Get out of the Saltshaker

FIFTH SUNDAY AFTER EPIPHANY.  Feb 8th, 2020.          MATTHEW 5:13-20

We eat on average 3,400 mg of it every day, but the American Heart Association says we should only consume about two-thirds of that, or about one teaspoon of the stuff.

So, we are advised to avoid: crackers, dips, pates, meatballs, most cheeses, mayo-based salads, creamy dressings, all soup, ham, sausage, breaded or fried dishes, stuffing, rice pilaf, cottage cheese, biscuits, muffins, cornbread, focaccia, breadsticks, olives, pickles, ketchup, Dijon mustard, gravies, most sauces, pies, pastries, gingerbread, cheesecake, angel food and layered or frosted cakes.  I’m not sure what that leaves, but we’re going to have a terrible coffee hour.

I’m talking, of course, about salt, and I don’t wish to belittle this serious health warning or the potentially harmful consequences of consuming too much of it.  It’s a real thing.  But I’m British, and I don’t know what I’d do without salt.  The British have many faults, but eating tasty food is not one of them.  I remember the first time my children and I went to an American supermarket, and standing bewildered as we surveyed 85 different types of breakfast cereal.  Why, we asked ourselves, would anyone want brown sugar in their baked beans, or cheese in an aerosol.  No, when it comes to food, the British are truly the bland leading the bland.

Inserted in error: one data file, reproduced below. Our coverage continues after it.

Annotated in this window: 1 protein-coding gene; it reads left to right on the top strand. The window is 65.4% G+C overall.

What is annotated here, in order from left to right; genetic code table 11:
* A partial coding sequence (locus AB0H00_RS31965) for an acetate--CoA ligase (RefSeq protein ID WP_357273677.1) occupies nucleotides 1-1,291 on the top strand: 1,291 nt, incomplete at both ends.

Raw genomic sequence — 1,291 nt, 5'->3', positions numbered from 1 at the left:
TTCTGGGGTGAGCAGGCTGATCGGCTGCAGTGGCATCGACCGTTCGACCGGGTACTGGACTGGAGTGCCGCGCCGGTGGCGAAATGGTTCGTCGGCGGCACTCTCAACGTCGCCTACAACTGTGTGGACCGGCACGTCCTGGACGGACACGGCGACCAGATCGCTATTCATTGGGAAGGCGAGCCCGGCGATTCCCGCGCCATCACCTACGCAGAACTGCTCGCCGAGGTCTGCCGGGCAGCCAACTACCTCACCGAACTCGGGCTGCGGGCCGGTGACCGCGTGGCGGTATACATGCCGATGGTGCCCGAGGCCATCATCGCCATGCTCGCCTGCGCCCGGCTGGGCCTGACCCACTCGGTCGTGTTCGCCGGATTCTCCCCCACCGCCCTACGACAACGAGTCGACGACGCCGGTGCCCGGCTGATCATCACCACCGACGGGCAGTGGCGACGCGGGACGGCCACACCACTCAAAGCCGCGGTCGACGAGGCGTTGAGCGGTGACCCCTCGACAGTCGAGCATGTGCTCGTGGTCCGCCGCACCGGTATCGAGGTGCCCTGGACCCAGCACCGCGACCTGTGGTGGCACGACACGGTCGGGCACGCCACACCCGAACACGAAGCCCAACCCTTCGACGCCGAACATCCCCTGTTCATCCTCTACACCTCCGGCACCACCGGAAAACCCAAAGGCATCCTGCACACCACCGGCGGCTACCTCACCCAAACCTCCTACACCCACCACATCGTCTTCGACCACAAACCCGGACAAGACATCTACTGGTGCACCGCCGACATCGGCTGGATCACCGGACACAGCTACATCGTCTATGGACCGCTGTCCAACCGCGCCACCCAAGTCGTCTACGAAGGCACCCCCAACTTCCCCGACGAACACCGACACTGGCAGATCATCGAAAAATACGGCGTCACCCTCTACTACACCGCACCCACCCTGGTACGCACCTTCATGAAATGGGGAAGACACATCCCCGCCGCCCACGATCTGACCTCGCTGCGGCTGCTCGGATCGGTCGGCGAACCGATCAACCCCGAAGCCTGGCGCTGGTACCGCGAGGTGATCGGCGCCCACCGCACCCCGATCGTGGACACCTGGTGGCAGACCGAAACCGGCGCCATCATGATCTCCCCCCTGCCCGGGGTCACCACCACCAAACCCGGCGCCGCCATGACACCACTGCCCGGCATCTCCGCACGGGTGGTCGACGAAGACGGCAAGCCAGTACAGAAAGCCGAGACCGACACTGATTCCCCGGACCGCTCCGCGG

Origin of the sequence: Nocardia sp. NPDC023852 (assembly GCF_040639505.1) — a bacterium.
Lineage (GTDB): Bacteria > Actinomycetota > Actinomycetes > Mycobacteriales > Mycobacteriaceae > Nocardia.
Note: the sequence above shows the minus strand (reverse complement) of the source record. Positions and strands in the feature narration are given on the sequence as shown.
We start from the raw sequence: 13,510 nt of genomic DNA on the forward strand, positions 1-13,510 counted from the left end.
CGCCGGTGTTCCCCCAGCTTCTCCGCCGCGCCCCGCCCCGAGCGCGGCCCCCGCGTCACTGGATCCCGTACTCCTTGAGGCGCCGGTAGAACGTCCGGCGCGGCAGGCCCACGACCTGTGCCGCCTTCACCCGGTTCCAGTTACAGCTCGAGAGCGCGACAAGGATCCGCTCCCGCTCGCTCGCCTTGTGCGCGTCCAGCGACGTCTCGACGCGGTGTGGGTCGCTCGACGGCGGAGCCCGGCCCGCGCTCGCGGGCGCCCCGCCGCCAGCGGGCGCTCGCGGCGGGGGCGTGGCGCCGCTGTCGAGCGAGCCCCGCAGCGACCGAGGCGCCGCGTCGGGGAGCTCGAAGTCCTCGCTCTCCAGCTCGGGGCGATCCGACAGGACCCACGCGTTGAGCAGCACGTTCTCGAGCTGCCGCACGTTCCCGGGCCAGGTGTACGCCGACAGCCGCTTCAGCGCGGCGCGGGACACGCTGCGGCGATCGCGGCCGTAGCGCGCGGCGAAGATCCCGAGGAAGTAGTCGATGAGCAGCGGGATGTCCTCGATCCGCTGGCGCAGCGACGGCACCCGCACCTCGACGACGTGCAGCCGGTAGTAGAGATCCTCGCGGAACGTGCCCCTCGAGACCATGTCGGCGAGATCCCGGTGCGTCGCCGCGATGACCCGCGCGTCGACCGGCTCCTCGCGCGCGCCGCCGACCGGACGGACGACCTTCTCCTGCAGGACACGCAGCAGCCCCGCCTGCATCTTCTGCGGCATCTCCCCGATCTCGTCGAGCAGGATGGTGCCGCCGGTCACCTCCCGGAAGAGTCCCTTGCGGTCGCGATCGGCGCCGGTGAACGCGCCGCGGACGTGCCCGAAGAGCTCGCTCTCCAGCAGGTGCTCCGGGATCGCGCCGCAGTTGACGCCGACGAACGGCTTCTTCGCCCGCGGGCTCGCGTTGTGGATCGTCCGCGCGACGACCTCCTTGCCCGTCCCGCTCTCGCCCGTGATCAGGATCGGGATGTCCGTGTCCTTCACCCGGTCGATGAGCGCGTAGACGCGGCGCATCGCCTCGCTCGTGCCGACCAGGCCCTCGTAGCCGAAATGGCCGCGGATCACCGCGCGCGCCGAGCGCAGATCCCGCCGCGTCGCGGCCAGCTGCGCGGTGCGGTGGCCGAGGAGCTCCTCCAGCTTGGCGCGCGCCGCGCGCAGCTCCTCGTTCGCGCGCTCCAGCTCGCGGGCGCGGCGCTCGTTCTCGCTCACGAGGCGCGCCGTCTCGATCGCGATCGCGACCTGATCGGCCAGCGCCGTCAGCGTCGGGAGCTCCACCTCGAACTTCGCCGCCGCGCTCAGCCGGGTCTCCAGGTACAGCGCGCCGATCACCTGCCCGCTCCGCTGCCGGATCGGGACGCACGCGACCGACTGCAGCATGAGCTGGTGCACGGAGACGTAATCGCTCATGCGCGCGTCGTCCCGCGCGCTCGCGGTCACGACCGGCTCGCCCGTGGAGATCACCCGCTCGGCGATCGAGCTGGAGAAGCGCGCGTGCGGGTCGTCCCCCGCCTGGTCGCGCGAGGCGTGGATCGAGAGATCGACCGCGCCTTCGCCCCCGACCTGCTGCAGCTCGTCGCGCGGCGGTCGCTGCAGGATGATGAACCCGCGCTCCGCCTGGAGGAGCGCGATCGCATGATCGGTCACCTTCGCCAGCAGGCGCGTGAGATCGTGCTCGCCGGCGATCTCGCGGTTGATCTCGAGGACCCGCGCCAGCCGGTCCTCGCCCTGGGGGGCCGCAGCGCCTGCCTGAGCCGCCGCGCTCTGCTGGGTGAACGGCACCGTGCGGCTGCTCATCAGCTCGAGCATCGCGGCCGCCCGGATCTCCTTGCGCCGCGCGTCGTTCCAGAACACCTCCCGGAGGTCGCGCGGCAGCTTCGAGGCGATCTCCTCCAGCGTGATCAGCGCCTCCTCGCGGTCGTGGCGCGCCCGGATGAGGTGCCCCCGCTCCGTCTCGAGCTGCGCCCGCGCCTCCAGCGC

We get around this by heaping salt onto our uninspiring dinners.  Salt, you see, can cover a multitude of culinary mediocrity.  Gordon Ramsey won’t tell you this, and you won’t see it on the Great British Bake Off, but salt for regular British cooks is completely indispensable.  Sauces and dressings have their place, of course – they add to the flavor, and a spoonful of sugar does help the medicine go down, but salt is different.  Salt brings out the flavor of the food.  It doesn’t mask it, take it away, minimize it, add to it, or disguise it.  It finds what is already there, hiding in your lunch, and draws it out to dance on your taste buds.

In the ancient world salt was extremely valuable.  For the Greeks, it was a medium of exchange – people traded things using salt, including human beings.  You know that phrase “she is worth her salt”?  Well, that is where it comes from – a slave is worth the salt that you paid for him.  In Rome, too, they knew the importance of salt.  The Latin word for it forms the basis of our word ‘salary’, and as you’d guess from this fun fact, part of a Roman soldier’s wages was paid in salt.